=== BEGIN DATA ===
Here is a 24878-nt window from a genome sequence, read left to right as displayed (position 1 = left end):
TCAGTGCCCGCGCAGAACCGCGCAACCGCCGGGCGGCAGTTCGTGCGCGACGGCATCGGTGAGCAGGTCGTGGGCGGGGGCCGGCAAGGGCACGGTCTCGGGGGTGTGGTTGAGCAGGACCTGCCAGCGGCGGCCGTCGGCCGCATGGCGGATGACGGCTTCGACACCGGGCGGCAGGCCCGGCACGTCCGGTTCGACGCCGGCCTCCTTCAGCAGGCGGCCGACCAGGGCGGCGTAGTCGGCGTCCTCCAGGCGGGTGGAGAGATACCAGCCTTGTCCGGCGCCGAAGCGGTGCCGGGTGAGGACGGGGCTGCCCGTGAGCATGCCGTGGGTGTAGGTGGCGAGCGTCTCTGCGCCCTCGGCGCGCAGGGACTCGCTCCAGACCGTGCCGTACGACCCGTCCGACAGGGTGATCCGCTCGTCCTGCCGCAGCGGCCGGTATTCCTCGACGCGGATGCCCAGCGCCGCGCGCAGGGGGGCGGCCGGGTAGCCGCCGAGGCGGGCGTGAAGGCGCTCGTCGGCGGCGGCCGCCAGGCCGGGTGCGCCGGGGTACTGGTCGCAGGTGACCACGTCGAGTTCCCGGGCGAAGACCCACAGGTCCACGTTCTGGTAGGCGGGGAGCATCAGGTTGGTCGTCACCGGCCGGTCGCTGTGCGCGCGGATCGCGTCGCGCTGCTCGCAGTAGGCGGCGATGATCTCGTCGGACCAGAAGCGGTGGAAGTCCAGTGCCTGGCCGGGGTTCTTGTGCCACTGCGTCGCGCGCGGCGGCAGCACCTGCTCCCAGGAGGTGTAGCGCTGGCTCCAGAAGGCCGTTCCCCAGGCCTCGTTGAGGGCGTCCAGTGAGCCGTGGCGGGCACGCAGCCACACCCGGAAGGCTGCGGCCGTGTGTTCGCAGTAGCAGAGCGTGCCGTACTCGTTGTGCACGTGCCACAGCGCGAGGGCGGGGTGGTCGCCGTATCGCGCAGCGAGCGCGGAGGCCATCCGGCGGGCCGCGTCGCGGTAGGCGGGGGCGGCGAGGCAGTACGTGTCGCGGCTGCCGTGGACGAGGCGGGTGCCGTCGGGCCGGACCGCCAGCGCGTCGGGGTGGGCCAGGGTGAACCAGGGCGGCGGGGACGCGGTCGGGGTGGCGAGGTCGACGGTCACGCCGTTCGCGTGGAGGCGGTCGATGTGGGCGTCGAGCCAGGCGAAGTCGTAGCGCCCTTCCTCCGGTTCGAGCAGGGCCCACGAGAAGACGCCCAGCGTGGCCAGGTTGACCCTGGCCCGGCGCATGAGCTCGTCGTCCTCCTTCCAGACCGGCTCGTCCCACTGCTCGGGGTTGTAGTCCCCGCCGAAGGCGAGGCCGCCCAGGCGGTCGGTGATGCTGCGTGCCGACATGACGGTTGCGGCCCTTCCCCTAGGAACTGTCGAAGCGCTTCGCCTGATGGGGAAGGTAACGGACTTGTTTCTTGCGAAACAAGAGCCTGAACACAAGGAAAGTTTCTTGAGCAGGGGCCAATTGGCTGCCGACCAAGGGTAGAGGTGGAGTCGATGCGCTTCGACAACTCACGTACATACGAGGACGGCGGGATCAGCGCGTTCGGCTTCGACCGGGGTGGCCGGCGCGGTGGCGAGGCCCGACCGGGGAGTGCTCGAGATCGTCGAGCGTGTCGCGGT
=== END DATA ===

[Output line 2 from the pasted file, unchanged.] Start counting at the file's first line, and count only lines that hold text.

TCAGTGCCCGCGCAGAACCGCGCAACCGCCGGGCGGCAGTTCGTGCGCGACGGCATCGGTGAGCAGGTCGTGGGCGGGGGCCGGCAAGGGCACGGTCTCGGGGGTGTGGTTGAGCAGGACCTGCCAGCGGCGGCCGTCGGCCGCATGGCGGATGACGGCTTCGACACCGGGCGGCAGGCCCGGCACGTCCGGTTCGACGCCGGCCTCCTTCAGCAGGCGGCCGACCAGGGCGGCGTAGTCGGCGTCCTCCAGGCGGGTGGAGAGATACCAGCCTTGTCCGGCGCCGAAGCGGTGCCGGGTGAGGACGGGGCTGCCCGTGAGCATGCCGTGGGTGTAGGTGGCGAGCGTCTCTGCGCCCTCGGCGCGCAGGGACTCGCTCCAGACCGTGCCGTACGACCCGTCCGACAGGGTGATCCGCTCGTCCTGCCGCAGCGGCCGGTATTCCTCGACGCGGATGCCCAGCGCCGCGCGCAGGGGGGCGGCCGGGTAGCCGCCGAGGCGGGCGTGAAGGCGCTCGTCGGCGGCGGCCGCCAGGCCGGGTGCGCCGGGGTACTGGTCGCAGGTGACCACGTCGAGTTCCCGGGCGAAGACCCACAGGTCCACGTTCTGGTAGGCGGGGAGCATCAGGTTGGTCGTCACCGGCCGGTCGCTGTGCGCGCGGATCGCGTCGCGCTGCTCGCAGTAGGCGGCGATGATCTCGTCGGACCAGAAGCGGTGGAAGTCCAGTGCCTGGCCGGGGTTCTTGTGCCACTGCGTCGCGCGCGGCGGCAGCACCTGCTCCCAGGAGGTGTAGCGCTGGCTCCAGAAGGCCGTTCCCCAGGCCTCGTTGAGGGCGTCCAGTGAGCCGTGGCGGGCACGCAGCCACACCCGGAAGGCTGCGGCCGTGTGTTCGCAGTAGCAGAGCGTGCCGTACTCGTTGTGCACGTGCCACAGCGCGAGGGCGGGGTGGTCGCCGTATCGCGCAGCGAGCGCGGAGGCCATCCGGCGGGCCGCGTCGCGGTAGGCGGGGGCGGCGAGGCAGTACGTGTCGCGGCTGCCGTGGACGAGGCGGGTGCCGTCGGGCCGGACCGCCAGCGCGTCGGGGTGGGCCAGGGTGAACCAGGGCGGCGGGGACGCGGTCGGGGTGGCGAGGTCGACGGTCACGCCGTTCGCGTGGAGGCGGTCGATGTGGGCGTCGAGCCAGGCGAAGTCGTAGCGCCCTTCCTCCGGTTCGAGCAGGGCCCACGAGAAGACGCCCAGCGTGGCCAGGTTGACCCTGGCCCGGCGCATGAGCTCGTCGTCCTCCTTCCAGACCGGCTCGTCCCACTGCTCGGGGTTGTAGTCCCCGCCGAAGGCGAGGCCGCCCAGGCGGTCGGTGATGCTGCGTGCCGACATGACGGTTGCGGCCCTTCCCCTAGGAACTGTCGAAGCGCTTCGCCTGATGGGGAAGGTAACGGACTTGTTTCTTGCGAAACAAGAGCCTGAACACAAGGAAAGTTTCTTGAGCAGGGGCCAATTGGCTGCCGACCAAGGGTAGAGGTGGAGTCGATGCGCTTCGACAACTCACGTACATACGAGGACGGCGGGATCAGCGCGTTCGGCTTCGACCGGGGTGGCCGGCGCGGTGGCGAGGCCCGACCGGGGAGTGCTCGAGATCGTCGAGCGTGTCGCGGT